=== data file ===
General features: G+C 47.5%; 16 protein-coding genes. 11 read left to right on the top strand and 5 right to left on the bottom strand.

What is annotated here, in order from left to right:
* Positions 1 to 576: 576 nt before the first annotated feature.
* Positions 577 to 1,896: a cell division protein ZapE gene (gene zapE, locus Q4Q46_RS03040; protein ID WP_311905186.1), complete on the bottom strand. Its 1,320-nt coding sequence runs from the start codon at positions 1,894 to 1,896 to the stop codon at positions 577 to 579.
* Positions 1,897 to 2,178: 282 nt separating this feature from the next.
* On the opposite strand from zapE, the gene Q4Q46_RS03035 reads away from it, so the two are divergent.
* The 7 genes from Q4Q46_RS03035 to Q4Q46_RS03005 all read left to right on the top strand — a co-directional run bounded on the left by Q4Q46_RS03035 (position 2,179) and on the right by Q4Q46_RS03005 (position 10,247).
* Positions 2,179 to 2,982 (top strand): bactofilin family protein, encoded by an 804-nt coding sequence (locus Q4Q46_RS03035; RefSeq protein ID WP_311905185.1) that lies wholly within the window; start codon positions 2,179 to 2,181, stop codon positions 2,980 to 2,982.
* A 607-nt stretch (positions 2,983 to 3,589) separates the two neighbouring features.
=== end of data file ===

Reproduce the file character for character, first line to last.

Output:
General features: G+C 47.5%; 16 protein-coding genes. 11 read left to right on the top strand and 5 right to left on the bottom strand.

What is annotated here, in order from left to right:
* Positions 1 to 576: 576 nt before the first annotated feature.
* Positions 577 to 1,896: a cell division protein ZapE gene (gene zapE, locus Q4Q46_RS03040; protein ID WP_311905186.1), complete on the bottom strand. Its 1,320-nt coding sequence runs from the start codon at positions 1,894 to 1,896 to the stop codon at positions 577 to 579.
* Positions 1,897 to 2,178: 282 nt separating this feature from the next.
* On the opposite strand from zapE, the gene Q4Q46_RS03035 reads away from it, so the two are divergent.
* The 7 genes from Q4Q46_RS03035 to Q4Q46_RS03005 all read left to right on the top strand — a co-directional run bounded on the left by Q4Q46_RS03035 (position 2,179) and on the right by Q4Q46_RS03005 (position 10,247).
* Positions 2,179 to 2,982 (top strand): bactofilin family protein, encoded by an 804-nt coding sequence (locus Q4Q46_RS03035; RefSeq protein ID WP_311905185.1) that lies wholly within the window; start codon positions 2,179 to 2,181, stop codon positions 2,980 to 2,982.
* A 607-nt stretch (positions 2,983 to 3,589) separates the two neighbouring features.